Funny you mention this Bill...Just today, I was jamming with Stevie Ray Vaughn, and out of curiosity I checked my SPLs....94db average. I think I better tone it down! Normally, I don't listen this loud, but hey, it was SRV!
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I have a RadioShack SPL meter also.
Average SPL measurements at my listening position, 12 feet back from the center of the speakers is;
Enjoyable but loud listening levels: 93 to 96 db
If I turn it up (exceptionally loud): 105 to 108 db
These are average levels, without clipping and, as far as I can tell, without any audible distortion. Peaks are typically 10 db higher.
Note: I never listen continuously at an average of 105 to 108 db as it is uncomfortably loud and ears will ring afterwards.
I just try to get to "realistic" volume levels. That is what I would imagine the singer and/or instruments would sound like from my imaginary seating position. My favourite seat is about 50' from the stage which is much more than my real seat from the speakers. When I do go to concerts, it all seems like nonsense through their amplifiers. It's ridiculous for studio recordings but leave me to my perceptions.
When I used b&w's I used to listen at much higher levels than I currently listen with my JmLabs. When listening to Pop and rock I usually listen between 75-85 db currently. However before I used to usually listen around 85-90 db...I guess that is what it took to make me feel like I was getting a good soundstage with the b&w's.
However, sometimes when listening to a great classical symphony before and now with my JmLabs, I let the volume get the best of me. I usually listen to orchestral peaks around 100-103 db. There is something about the power of an orchestra that makes me do this...plus when you are in front of an orchestra or in a rehearsal hall, these are about the spl's of the ensemble anyway. In rehearsal for the Austin Lyric Opera, I have seen/heard/experienced bass drum hits around 107 db, as well as cymbals crashing around 110 db. Plus there is nothing really as great as listing to a good brass section, especially when you can image out the insturments!
Good time, great hobby!
Here's a link to what Shure says about listening levels. It includes OSHA recommended limits on exposure to loud sounds. Tinnitus commences at 127dB. 130dB is the level reached at very loud rock concerts. 140dB levels can cause hearing loss no matter how short the time exposure. Nausea is experienced after only a few minutes listening that loud.
Bigjoe, Quest makes meters that are rated to 140dB.
spl readings dont tell the truth from my listening chair,i measure spl's at 3ft but i sit at 20ft,still its as loud as a concert.
thanks for the tip hwy,i read a blog somewhere where a guy took some crazy rig up to about 150 spl for an entire song & got sick & had to lay down for the rest of the day,now that's too loud.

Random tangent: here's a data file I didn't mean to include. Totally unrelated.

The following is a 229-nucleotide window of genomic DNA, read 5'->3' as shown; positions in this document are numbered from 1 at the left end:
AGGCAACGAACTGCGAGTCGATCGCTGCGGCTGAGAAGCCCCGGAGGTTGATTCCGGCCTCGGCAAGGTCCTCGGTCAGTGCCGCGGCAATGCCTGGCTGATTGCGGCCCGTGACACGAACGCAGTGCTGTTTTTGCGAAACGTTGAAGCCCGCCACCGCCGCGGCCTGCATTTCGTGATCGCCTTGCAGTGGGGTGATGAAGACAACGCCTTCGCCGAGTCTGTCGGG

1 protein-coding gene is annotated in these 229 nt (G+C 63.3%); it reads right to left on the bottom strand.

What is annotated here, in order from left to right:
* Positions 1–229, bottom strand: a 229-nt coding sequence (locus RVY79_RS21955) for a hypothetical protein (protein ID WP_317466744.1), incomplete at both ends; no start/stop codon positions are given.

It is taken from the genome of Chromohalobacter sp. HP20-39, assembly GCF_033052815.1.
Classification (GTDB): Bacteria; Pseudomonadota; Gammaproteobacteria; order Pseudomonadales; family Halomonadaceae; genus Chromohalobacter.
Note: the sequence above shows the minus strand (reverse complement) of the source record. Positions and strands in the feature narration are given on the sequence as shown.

i blast it out real good but im carefull not to listen like that for extended periods.
my RS meter is reading low 80's db range (81-84 db, measured from my listening position) for my normal high volume level. My normal background listening levels are probably in the 70-74db range. I haven't tested it, but I think for the few albums that I MUST listen to loud, it probably approaches 95db, but I doubt I go any louder than that.
This is actually a little surprising to me. I would have guessed my normal levels were in the 90's
Good thread. Having just moved to a condo with (sad to find this out AFTER buying) paper walls, I find that 70 - 75 dB is about as loud as I can go without being a nuisance to others. This is not nearly as loud as I would like to have it.
Saturday, my neighbor downstairs who constantly complains about the "noise" (this is a guy who bangs on the ceiling when I'm playing Beethoven Cello sonatas at 75 dB at 8:30 PM. Nice guy, huh?) decided to drown me out with his stereo. I turned my stereo off, and got out the radio shack SPL meter. His stereo was playing at 75 dB in MY house. I wonder what the level was in his house?
Audiophiles, a word of advice. Do WHATEVER YOU CAN to find out the sound insulation efficiency of any multi-unit dwelling BEFORE you buy.
i had a pile of dung neighbor like yours about 15 years ago,we lived in a 2 story apt house that I OWNED & we rented out the first floor while we lived in the apartment upstairs.
my downstairs tennant constantly complained about the music & he did one of your neighbors numbers where he tried to drown me out with his stereo at 3:30 am,i got up & put my speakers on end tables with the drivers facing the floor & let him have it real good,we never had that discussion again.